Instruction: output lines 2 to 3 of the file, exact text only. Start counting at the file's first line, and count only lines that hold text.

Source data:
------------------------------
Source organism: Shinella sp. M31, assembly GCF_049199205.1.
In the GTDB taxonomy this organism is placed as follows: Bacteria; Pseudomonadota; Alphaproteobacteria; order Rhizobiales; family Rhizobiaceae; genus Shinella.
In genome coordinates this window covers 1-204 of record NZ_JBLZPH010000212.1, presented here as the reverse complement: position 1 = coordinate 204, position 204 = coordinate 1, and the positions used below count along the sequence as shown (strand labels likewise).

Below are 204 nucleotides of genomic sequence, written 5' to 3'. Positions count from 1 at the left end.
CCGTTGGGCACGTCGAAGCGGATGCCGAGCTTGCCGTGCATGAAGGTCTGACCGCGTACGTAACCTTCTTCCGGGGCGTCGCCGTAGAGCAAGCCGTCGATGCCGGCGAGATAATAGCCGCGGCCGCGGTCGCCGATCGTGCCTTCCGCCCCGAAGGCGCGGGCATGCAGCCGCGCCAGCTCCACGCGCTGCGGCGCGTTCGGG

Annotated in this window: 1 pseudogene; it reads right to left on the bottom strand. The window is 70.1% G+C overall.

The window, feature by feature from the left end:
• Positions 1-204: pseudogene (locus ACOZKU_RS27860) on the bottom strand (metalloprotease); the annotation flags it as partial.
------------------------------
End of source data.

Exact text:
In the GTDB taxonomy this organism is placed as follows: Bacteria; Pseudomonadota; Alphaproteobacteria; order Rhizobiales; family Rhizobiaceae; genus Shinella.
In genome coordinates this window covers 1-204 of record NZ_JBLZPH010000212.1, presented here as the reverse complement: position 1 = coordinate 204, position 204 = coordinate 1, and the positions used below count along the sequence as shown (strand labels likewise).